With the emergence of the Quantum Internet, the need for advanced quantum networking techniques has significantly risen. Various models of quantum repeaters have been presented, each delineating a unique strategy to ensure quantum communication over long distances. We focus on repeaters that employ entanglement generation and swapping. This revolves around establishing remote end-to-end entanglement through repeaters, a concept we denote as the “quantum-native” repeaters (also called “first-generation” repeaters in some literature). The challenges in routing with quantum-native repeaters arise from probabilistic entanglement generation and restricted coherence time. Current approaches use synchronized time slots to search for entanglement-swapping paths, resulting in inefficiencies. Here, we propose a new set of asynchronous routing protocols for quantum networks by incorporating the idea of maintaining a dynamic topology in a distributed manner, which has been extensively studied in classical routing for lossy networks, such as using a destination-oriented directed acyclic graph or a spanning tree. The protocols update the entanglement-link topology asynchronously, identify optimal entanglement-swapping paths, and preserve unused direct-link entanglements. Our results indicate that asynchronous protocols achieve a larger upper bound with an appropriate setting and significantly higher entanglement rate than existing synchronous approaches, and the rate increases with coherence time, suggesting that it will have a much more profound impact on quantum networks as technology advances.

Quantum networks1–3 offer many possibilities for applications that go beyond what classical networks can accomplish. Among these are quantum key distribution (QKD),4,5 sensing,6 secure communication,7 clock synchronization,8 and distributed quantum computing.9,10 Quantum repeaters have been developed using various techniques to facilitate long-distance communication for these applications. These methods can be broadly categorized into two groups: the first involves transmitting encoded quantum information11,12 and applying quantum error correction,13 similar to classical repeaters. The second, hereafter referred to as the quantum-native repeaters (or in some literature, first-generation repeaters14) distributes long-distance entanglement14,15 through entanglement swapping16 (Fig. 1), allowing end users to carry out desired operations such as key distributions or secure communications. While a direct application of classical networking technologies to quantum networks by transmitting encoded quantum states may seem intuitive, the quantum-native repeater provides a more immediate solution to creating a network that utilizes end-to-end entanglement, as the former approaches necessitate a considerably impractical quantity of qubits for error correction purpose.17,18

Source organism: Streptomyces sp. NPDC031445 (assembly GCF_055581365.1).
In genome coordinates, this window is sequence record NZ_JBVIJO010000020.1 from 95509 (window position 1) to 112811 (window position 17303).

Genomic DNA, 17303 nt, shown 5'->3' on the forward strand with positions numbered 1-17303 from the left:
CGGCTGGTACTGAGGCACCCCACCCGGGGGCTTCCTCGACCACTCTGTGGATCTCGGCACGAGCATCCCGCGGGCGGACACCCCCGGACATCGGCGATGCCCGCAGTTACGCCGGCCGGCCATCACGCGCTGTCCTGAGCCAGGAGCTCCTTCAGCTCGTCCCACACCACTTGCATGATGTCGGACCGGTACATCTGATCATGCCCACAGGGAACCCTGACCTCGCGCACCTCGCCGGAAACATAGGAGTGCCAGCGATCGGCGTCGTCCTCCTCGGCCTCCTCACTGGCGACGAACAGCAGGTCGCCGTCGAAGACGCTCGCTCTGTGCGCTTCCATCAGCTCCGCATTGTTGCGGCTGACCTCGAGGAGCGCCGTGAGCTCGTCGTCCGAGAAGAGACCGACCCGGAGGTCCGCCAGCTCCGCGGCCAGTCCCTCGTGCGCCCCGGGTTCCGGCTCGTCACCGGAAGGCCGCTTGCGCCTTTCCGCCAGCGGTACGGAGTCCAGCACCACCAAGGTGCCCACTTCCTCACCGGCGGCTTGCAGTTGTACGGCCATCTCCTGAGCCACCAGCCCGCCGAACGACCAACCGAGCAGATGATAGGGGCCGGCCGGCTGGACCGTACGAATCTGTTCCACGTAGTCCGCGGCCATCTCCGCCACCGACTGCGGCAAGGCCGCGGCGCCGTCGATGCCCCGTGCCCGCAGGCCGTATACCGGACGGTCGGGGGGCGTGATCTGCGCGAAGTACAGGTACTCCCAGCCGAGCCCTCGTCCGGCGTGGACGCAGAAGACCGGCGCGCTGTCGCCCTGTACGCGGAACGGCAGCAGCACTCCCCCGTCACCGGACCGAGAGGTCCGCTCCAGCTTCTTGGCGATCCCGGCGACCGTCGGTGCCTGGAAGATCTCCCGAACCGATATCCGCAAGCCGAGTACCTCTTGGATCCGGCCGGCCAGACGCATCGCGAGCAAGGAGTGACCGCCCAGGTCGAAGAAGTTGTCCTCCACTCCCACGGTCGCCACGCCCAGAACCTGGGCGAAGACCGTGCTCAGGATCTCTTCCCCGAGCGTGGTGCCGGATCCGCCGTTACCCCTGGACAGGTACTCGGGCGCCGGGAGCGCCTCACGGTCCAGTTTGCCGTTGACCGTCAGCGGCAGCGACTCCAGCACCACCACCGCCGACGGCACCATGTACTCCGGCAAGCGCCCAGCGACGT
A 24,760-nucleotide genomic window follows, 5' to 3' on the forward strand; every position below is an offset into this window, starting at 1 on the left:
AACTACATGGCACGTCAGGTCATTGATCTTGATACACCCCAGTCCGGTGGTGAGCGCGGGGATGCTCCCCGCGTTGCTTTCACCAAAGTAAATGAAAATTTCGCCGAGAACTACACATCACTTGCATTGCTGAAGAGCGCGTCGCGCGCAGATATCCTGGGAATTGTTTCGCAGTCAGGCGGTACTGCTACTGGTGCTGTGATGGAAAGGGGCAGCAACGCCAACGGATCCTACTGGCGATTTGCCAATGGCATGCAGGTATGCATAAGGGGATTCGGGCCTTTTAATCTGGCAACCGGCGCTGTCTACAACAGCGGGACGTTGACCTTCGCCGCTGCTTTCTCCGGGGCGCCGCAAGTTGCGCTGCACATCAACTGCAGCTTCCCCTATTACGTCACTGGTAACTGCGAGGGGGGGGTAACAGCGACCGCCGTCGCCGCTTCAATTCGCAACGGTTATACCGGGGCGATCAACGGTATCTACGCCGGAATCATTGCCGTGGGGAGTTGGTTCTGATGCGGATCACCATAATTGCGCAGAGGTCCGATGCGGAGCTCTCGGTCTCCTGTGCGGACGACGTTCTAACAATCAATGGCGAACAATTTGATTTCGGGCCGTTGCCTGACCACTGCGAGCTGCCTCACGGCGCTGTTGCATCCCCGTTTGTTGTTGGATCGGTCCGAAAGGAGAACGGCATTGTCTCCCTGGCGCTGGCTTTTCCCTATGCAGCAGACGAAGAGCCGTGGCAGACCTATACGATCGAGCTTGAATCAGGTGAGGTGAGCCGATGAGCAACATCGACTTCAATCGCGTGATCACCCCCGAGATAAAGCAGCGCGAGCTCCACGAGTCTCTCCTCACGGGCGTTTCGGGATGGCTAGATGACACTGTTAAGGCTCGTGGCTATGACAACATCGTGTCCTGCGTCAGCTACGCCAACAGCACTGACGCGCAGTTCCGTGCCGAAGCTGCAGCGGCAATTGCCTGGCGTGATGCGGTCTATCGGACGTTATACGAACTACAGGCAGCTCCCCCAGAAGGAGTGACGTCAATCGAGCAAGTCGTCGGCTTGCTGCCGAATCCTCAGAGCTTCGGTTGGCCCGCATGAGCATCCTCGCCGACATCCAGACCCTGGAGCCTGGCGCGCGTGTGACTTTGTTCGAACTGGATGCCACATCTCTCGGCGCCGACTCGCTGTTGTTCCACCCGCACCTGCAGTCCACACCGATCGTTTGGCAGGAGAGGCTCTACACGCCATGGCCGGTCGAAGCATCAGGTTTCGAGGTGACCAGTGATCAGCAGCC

Fig. 1.

Single-hop entanglement generation via entanglement swapping. Alice and Bob intend to establish an end-to-end entanglement through a repeater positioned in between. The process involves two steps: (1) both parties create an entangled state with the repeater, resulting in two pairs of entangled qubits: Alice's | q 1 paired with the repeater's | r 1 , and Bob's | q 2 paired with the repeater's | r 2 . (2) The repeater conducts entanglement swapping, which essentially performs the Bell state measurement on | r 1 and | r 2 (see Subsection II A) assisted by classical communication, producing an end-to-end entanglement between Alice's | q 1 and Bob's | q 2 .

Fig. 1.

Single-hop entanglement generation via entanglement swapping. Alice and Bob intend to establish an end-to-end entanglement through a repeater positioned in between. The process involves two steps: (1) both parties create an entangled state with the repeater, resulting in two pairs of entangled qubits: Alice's | q 1 paired with the repeater's | r 1 , and Bob's | q 2 paired with the repeater's | r 2 . (2) The repeater conducts entanglement swapping, which essentially performs the Bell state measurement on | r 1 and | r 2 (see Subsection II A) assisted by classical communication, producing an end-to-end entanglement between Alice's | q 1 and Bob's | q 2 .